In the information age, crises unfold in new ways. This winter, we saw the Syrian city of Aleppo become the centre of the country’s civil war. Enabled by today’s modern communication platforms, Aleppo was put on centre stage for the entire world to see as it underwent destruction. We watched as seven-year-old Bana al-Abed documented her life being torn apart by the war, using Twitter fame to draw worldwide attention to the violence.
As the crisis peaked, the number of news pieces, opinions and tributes grew online. Information spread like wildfire, uncontrolled and too quickly to really comprehend. Try as we all did to keep up, it was increasingly the case that the only people who knew all of the facts were experts in the field and those who were lucky enough to log on to Twitter at the exact right time, before newsfeeds became saturated.
There was a lot of criticism around the fact that the battle of Aleppo was broadcast globally and that not many in the western world came to its aid. Media voices and activists seemed to critique society as a whole for abandoning Aleppo; if no one was acting or reacting to what they saw, beyond retweeting death tolls, then what, really, was the significance of the fact that the world was watching?
In modern times, the reality is that everybody is watching everybody. While we do indeed live in an era of post-truth and ‘alternative facts’, we also live in an era of post-privacy. Aside from Twitter often being the first with breaking news, the increased regulation around transparency, including mandatory filing and reporting and the prevalence of whistleblowing, characterises the current corporate climate and sheer lack of secrecy. Public scrutiny and access to information has reached a point where many crises develop from relatively minor issues due to the scale of attention of information leaked on social media.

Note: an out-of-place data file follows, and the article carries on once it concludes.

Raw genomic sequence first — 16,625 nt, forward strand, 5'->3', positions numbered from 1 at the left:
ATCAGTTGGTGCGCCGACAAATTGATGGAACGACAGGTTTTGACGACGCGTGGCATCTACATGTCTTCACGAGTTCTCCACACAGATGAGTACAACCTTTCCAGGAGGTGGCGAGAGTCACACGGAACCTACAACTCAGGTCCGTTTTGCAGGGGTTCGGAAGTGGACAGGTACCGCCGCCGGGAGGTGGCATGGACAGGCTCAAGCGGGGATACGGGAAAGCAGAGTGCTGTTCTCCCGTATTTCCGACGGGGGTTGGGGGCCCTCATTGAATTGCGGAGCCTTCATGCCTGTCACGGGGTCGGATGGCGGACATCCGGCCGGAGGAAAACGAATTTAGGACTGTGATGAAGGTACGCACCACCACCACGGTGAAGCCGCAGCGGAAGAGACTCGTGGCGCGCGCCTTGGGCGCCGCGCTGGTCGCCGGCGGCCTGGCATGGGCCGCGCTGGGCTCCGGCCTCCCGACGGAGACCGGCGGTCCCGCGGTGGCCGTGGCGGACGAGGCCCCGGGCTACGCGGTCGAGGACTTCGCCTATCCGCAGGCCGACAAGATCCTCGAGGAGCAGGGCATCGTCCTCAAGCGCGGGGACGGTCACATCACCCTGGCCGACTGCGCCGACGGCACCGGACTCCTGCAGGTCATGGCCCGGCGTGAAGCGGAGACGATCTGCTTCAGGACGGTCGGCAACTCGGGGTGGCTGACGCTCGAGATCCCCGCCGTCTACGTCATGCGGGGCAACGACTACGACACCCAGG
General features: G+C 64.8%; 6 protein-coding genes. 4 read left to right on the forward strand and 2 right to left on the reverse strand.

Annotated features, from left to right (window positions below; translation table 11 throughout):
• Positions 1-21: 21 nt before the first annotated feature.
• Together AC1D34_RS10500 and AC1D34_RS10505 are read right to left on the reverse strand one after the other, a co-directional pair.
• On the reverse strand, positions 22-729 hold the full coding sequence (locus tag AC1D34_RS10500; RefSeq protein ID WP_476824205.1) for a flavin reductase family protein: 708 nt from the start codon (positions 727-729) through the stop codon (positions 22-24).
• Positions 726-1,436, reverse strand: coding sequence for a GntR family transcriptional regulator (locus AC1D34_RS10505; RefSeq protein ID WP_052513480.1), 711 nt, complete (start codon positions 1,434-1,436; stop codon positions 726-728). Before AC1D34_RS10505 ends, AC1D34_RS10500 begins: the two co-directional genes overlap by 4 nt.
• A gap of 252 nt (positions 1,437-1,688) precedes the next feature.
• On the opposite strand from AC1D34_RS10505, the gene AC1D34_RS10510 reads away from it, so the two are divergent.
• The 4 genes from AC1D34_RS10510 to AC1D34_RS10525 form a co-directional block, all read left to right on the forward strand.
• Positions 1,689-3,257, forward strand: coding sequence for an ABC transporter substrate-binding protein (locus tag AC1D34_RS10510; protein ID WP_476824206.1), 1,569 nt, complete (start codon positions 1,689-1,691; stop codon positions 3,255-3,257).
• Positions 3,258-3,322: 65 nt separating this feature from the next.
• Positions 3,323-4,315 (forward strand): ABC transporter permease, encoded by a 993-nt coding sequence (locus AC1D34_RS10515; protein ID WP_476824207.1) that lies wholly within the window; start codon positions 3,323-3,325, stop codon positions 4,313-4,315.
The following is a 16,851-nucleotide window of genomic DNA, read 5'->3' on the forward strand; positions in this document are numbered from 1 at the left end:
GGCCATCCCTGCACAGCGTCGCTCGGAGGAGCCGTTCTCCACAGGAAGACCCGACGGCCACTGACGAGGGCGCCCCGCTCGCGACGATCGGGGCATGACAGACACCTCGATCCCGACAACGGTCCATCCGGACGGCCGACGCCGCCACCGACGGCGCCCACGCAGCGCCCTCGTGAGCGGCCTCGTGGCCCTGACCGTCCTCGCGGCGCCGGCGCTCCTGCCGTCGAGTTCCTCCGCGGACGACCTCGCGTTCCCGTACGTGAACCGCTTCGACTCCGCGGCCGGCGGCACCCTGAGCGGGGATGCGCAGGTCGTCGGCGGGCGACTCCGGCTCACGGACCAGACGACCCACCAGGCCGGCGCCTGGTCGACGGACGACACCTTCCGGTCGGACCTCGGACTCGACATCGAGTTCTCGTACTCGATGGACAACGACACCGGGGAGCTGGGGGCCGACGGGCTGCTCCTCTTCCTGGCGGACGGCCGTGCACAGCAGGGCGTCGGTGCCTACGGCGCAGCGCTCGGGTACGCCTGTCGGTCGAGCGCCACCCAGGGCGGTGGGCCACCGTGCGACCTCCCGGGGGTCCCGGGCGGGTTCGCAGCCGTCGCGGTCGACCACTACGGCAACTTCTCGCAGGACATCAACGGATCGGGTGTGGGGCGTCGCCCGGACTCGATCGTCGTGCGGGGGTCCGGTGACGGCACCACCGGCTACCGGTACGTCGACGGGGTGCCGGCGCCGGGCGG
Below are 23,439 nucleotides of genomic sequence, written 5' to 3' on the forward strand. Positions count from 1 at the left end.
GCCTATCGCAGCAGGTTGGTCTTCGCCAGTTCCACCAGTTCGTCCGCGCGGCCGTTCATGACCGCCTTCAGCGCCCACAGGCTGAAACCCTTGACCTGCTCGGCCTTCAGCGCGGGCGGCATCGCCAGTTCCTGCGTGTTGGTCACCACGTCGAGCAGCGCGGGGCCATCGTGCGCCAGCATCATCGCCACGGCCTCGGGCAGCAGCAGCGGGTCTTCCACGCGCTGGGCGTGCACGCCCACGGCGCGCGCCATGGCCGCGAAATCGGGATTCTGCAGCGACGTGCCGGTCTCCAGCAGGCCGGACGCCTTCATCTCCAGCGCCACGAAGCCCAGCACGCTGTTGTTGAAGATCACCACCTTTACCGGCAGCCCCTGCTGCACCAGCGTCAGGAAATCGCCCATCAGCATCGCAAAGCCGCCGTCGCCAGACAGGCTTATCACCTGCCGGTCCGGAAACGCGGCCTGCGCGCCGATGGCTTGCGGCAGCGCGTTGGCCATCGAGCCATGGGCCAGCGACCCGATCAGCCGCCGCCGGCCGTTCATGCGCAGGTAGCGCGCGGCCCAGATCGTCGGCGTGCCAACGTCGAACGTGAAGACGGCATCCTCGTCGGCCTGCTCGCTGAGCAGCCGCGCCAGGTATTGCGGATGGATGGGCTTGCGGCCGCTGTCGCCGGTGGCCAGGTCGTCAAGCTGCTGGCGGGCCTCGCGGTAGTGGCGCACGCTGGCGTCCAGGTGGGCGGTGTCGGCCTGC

Ignoring a crisis simply based on a lack of proactive response outside of social media, is assuming that people are also not observing or forming opinions – which is largely inaccurate. People are thinking and drawing their own conclusions, even when they do not act at that exact moment. Despite not rushing to the aid of the Syrian refugees, people active online felt each moment of the crisis – and this has a lasting impact. Indeed, while the crisis may be over, no one will forget the war crimes, the terror, and the haunting images on the web of children covered in rubble.
In a corporate crisis – as in any crisis - members of the public may not have all of the information. They may not be fully briefed in their understanding of the situation and may not take immediate action. They may not know who is completely at fault and they may not always care. But one thing is certain – without action, they associate the company with the crisis.
In a crisis, communicating proactively and providing clear, consistent messaging in a timely fashion is essential, particularly in this virtual world. Because even years in the future, when it may seem like a distant memory, people hold onto negative impressions – just like they’ll hold onto the heart-breaking tweets of Bana al-Abed from Aleppo - and that is the significance of the fact that the world is watching.